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New Eco-Tourist Site in the Southern Border Province of Yala

February 19, 2014 Destination Thailand No Comments Email Email

1447171207pYala, one of the southern border provinces, has launched a campaign to make its principal eco-tourist site, “Unseen Hala-Bala,” better known.
The campaign, which was launched on 14 February 2014, is a joint effort by the province and the Tourism Authority of Thailand, Yala Office.

Dubbed the Amazon of ASEAN, Hala-Bala is part of the most fertile forest in the deep South of Thailand. This tropical rainforest covers an area of 433.6 square kilometers and has been designated a wildlife sanctuary. Located near the Thai-Malaysian border, Hala-Bala is actually representative of two different sectors.

Hala, on the western side, is in Betong district, Yala province, and Chanae district, Narathiwat province. Bala, on the eastern side, is in Waeng and Sukhirin districts, Narathiwat province.

Yala Governor Dejrat Simsiri said that the Hala-Bala Wildlife Sanctuary is rich in flora and fauna, especially numerous species of birds. It is also the settlement of the Sakai ethnic group. Nature lovers wishing to visit this reserve, he said, may start their journey in Betong district, where the weather is cool all year round. Known as “the town in the fog,” Betong boasts several tourist attractions, such as Piyamit Tunnel, Winter Flower Garden, and Betong Hot Spring.

The Governor suggested that visitors to this town travel along Highway 410, which offers beautiful scenery. Then they should take a boat trip in Than To district to the Hala-Bala forest, which is expected to attract eco-adventurers, especially those who enjoy hiking, jungle treks, and bird-watching. Among rare wild animal species found in this forest are hornbill, Asian two-horned rhinoceros, tapir, gaur, tiger, leopard, Sumatran serow, and elephant.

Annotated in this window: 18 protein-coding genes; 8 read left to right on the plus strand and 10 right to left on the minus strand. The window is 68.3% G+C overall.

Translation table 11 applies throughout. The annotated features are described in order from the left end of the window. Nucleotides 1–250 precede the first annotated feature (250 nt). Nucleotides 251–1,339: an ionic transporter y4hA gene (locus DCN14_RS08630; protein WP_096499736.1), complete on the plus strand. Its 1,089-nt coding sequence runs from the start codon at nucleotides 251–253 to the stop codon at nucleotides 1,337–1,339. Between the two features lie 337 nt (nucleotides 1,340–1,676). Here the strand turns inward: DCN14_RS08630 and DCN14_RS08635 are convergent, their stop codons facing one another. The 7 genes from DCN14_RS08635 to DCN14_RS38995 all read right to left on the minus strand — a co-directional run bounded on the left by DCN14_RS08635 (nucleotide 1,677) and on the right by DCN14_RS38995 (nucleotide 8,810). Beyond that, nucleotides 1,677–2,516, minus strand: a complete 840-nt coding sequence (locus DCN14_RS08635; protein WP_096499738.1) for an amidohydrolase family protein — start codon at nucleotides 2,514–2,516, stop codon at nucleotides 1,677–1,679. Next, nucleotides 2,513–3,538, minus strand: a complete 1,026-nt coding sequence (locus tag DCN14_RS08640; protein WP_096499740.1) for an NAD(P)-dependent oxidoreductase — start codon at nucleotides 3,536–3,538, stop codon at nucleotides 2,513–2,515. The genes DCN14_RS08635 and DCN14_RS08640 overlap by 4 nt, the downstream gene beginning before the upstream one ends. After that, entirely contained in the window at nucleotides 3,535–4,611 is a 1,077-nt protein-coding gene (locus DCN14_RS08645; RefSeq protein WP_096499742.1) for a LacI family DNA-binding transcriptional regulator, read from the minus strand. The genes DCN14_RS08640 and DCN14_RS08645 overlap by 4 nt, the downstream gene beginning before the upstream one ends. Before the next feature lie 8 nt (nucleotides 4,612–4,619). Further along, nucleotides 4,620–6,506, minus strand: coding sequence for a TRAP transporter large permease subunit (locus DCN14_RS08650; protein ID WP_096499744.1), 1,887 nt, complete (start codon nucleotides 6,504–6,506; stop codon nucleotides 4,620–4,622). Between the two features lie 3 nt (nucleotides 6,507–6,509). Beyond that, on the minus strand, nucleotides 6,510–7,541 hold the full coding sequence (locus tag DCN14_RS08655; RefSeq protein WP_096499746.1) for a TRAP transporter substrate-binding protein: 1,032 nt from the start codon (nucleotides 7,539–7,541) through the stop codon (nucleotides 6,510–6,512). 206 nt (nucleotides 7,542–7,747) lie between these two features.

Many species are on the list of nearly-extinct animals of Thailand. The wildlife in this forest create an ecological balance for the area. The hornbill, a rare bird, is an indicator of the state of the forest. The best time to study nature here is from late February to September, when there is little rain.

Yala province borders the Malaysian states of Kedah and Perak. It is the only land-locked province in southern Thailand. The city of Yala was awarded an honorable mention in the UNESCO Cities for Peace Prize, 2002-2003. The Yala City Municipality, in particular, is recognized for having one of the most beautiful city plans in Thailand.

Betong is about 140 kilometers from the town of Yala on Highway 410. The road between Than To and Betong districts winds along the hillside, affording beautiful views of the lake, forest, and rubber plantations.

More than 70 percent of Yala residents are Muslim, and almost 30 percent are Buddhist. The province has set a vision to become a more livable city, with a spirit of peacefulness.

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